CHICAGO (CBS) – COVID-19 is only one of the concerns for teenagers. A new Surgeon General’s report shows attempted suicides among teens have skyrocketed.
CBS 2’s Chris Tye with how legislators and doctors alike are calling the system tasked with spotting these problems badly broken. But even skeptics are hopeful that improvements are coming soon.READ MORE: Bucktown Woman Shaken After Being Carjacked During Saturday Morning Spree, And She's Not The First Victim In Her Family
“I want to tell parents to helicopter their kids. Completely. Be in their face,”
That’s the advice Lisa Miller wished someone gave her — as her 18-year-old son’s personality changed.
Captain of the cross-country team, speech team, and Spanish club — Trevor Till left a social Seneca High School in Grundy County for an isolated experience at the University of Illinois in the Fall of 2020.
“He said it’s really hard to meet people mom, it’s really hard. I said I know honey I’m sorry,” Miller said.
The teenager always eager to help others was found in his dorm room by his dad last October— he had taken his own life.
“We used to see on average 2-3 kids a week with serious suicidality, now that rate is up to as high as 2-3 per day,” said Dr. Aron Jansen, Lurie Children’s Hospital.READ MORE: Chicago Weather: Dangerous Wind Chills For Next 2 Nights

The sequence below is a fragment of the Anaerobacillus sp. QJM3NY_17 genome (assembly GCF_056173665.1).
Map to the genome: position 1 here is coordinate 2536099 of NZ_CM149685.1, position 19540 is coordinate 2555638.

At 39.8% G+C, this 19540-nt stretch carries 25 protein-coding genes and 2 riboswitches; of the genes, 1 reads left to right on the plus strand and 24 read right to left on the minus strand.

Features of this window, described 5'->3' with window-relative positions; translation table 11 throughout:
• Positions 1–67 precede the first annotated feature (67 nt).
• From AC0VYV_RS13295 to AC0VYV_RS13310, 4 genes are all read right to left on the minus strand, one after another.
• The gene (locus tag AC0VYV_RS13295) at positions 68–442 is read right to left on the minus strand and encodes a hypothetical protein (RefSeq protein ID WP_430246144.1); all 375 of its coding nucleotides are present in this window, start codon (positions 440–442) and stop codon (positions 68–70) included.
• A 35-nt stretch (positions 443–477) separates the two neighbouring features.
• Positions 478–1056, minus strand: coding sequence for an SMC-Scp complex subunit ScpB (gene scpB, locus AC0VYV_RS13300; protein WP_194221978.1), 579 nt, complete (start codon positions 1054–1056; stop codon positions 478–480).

Dr. Jansen says case counts are overheating an already overworked mental health system.
A report out this week from the U.S. Surgeon General shows teenage suicide attempts skyrocketing since the pandemic began — up 51 percent for adolescent girls and a 4 percent jump for adolescent boys.
“All of our mental health care systems in Chicago are held together by duct tape and prayer and that’s not the strongest material with which to build a system,” Jansen said.
Jansen says if there is a silver lining in this pandemic it’s that young people are a bit more willing to be vulnerable and share when they’re struggling. He credits the big three names of social media for that.
“Social media has its ills, but it also provides a space for people to feel affirmed in their struggles,” Jensen said.
Trevor is both top of mind — and atop the tree. As those who loved him most will spend most of the rest of their lives helping.
“I don’t want Trevor to be gone in vain. I want to continue his legacy helping others like he did,” Miller said.MORE NEWS: Chicago White Sox Take Action After CBS 2 Investigators Expose Parking Scam Outside Sports Venues: Fans Getting Ripped Off By Conmen, Then Hit With Parking Tickets
Just this week two legislative committees in Springfield met to address funding for the mental health of teenagers. Dr. Janssen says after years of floundering, he feels legislators are poised to make major strides in funding and manpower over the next few months.